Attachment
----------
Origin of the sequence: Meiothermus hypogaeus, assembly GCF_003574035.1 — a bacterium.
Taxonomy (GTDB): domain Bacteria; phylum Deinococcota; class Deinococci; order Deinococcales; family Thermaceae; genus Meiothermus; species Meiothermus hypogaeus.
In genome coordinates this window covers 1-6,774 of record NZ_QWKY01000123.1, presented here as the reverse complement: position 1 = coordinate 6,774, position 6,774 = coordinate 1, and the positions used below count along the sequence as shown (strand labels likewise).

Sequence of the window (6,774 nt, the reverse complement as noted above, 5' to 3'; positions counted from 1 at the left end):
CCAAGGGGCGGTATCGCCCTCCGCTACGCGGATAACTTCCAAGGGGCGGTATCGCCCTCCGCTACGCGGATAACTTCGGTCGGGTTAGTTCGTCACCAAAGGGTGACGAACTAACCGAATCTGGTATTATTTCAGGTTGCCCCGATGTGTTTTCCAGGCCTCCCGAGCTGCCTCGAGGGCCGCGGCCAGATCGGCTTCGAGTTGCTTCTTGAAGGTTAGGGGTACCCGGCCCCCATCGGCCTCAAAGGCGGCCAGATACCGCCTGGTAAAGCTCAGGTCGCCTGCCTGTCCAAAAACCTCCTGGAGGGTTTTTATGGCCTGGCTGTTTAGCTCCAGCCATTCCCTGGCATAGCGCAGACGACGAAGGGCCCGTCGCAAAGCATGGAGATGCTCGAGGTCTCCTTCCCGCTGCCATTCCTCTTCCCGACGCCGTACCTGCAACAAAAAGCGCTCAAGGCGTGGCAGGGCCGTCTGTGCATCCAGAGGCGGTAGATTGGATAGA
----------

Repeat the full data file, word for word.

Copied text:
Origin of the sequence: Meiothermus hypogaeus, assembly GCF_003574035.1 — a bacterium.
Taxonomy (GTDB): domain Bacteria; phylum Deinococcota; class Deinococci; order Deinococcales; family Thermaceae; genus Meiothermus; species Meiothermus hypogaeus.
In genome coordinates this window covers 1-6,774 of record NZ_QWKY01000123.1, presented here as the reverse complement: position 1 = coordinate 6,774, position 6,774 = coordinate 1, and the positions used below count along the sequence as shown (strand labels likewise).

Sequence of the window (6,774 nt, the reverse complement as noted above, 5' to 3'; positions counted from 1 at the left end):
CCAAGGGGCGGTATCGCCCTCCGCTACGCGGATAACTTCCAAGGGGCGGTATCGCCCTCCGCTACGCGGATAACTTCGGTCGGGTTAGTTCGTCACCAAAGGGTGACGAACTAACCGAATCTGGTATTATTTCAGGTTGCCCCGATGTGTTTTCCAGGCCTCCCGAGCTGCCTCGAGGGCCGCGGCCAGATCGGCTTCGAGTTGCTTCTTGAAGGTTAGGGGTACCCGGCCCCCATCGGCCTCAAAGGCGGCCAGATACCGCCTGGTAAAGCTCAGGTCGCCTGCCTGTCCAAAAACCTCCTGGAGGGTTTTTATGGCCTGGCTGTTTAGCTCCAGCCATTCCCTGGCATAGCGCAGACGACGAAGGGCCCGTCGCAAAGCATGGAGATGCTCGAGGTCTCCTTCCCGCTGCCATTCCTCTTCCCGACGCCGTACCTGCAACAAAAAGCGCTCAAGGCGTGGCAGGGCCGTCTGTGCATCCAGAGGCGGTAGATTGGATAGA